Budapest, the many faces of the Danube
Taking its cue from the cultural movements of yesterday and today, the Hungarian capital invites you for an immersion in its bubbling waters, haunting music and trendy parties.
The ‘Pearl of the Danube' is like an Art Nouveau jewel, weathered by time. Its faded colours evoke the grandeur of yesterday, of the late 19th and early 20th century. As a cultural and artistic centre, the city then attracted intellectuals and rivalled both Paris and Vienna. The facades of that time, in typical Hungarian style, still decorate the city with elegance. From the Franz Liszt Academy to the Opera, through to the Paris Department Store, the charm of Mitteleuropa is in action. The decrepit buildings blackened by pollution, scars of the communist and post-communist era, bring out the splendour of these “treasures”. Budapest is a city of striking contrasts.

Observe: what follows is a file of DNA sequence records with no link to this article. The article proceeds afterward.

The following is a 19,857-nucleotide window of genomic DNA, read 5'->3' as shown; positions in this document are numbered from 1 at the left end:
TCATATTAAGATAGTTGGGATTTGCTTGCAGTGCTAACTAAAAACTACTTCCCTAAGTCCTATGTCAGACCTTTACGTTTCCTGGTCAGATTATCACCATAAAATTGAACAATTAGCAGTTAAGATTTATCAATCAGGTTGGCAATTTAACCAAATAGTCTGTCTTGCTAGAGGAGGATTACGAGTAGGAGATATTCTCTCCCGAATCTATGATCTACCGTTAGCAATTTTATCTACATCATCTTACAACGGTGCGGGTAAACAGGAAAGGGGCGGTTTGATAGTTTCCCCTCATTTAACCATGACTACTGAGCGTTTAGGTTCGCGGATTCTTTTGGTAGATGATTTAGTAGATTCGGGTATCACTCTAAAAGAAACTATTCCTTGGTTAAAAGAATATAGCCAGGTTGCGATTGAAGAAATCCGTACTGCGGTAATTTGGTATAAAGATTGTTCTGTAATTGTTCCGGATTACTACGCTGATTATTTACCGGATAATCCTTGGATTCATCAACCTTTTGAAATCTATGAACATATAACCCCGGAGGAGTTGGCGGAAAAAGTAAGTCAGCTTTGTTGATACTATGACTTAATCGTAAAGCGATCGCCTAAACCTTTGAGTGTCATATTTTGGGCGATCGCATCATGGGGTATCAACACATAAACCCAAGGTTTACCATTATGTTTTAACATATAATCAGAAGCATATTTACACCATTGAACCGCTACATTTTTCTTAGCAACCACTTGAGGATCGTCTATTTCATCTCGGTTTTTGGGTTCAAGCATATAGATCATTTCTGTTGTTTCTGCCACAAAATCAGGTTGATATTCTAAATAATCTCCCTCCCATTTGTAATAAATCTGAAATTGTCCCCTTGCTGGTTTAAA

Underground, the metro built in 1890 is the oldest in Europe after London's, and it still operates under Andrássy, the city's most beautiful avenue. It leads to the City Park, where in winter the lake is transformed into a giant ice rink. Nearby, at the famous Szechenyi Spa, chess players match skill in hot steam. Budapest erected the spa as a lifestyle, much like the music that seems to flow from every window. The composers Franz Liszt and Béla Bartók, who were both Hungarian, have left a great musical tradition.
Today, electro rhythms have taken over the dilapidated buildings of District 7, the former Jewish quarter, not far from the imposing synagogue. The famous romkert, “ruin bars” furnished with found objects, serve Tokay (local wine) and pálinka (local fruit brandy) in addition to selections of craft beers. A perfect gathering spot for design, street food and counter culture enthusiasts, invaded by young night birds at dusk, until the moon, without warning, greets the morning sun. The nights are short in Budapest. We see the full cycle from the hills of Buda, across the other side of the Chain Bridge from Pest. It is no coincidence that the Danube is classified as a UNESCO World Heritage site – just like the Buda Castle and Andrássy Avenue.
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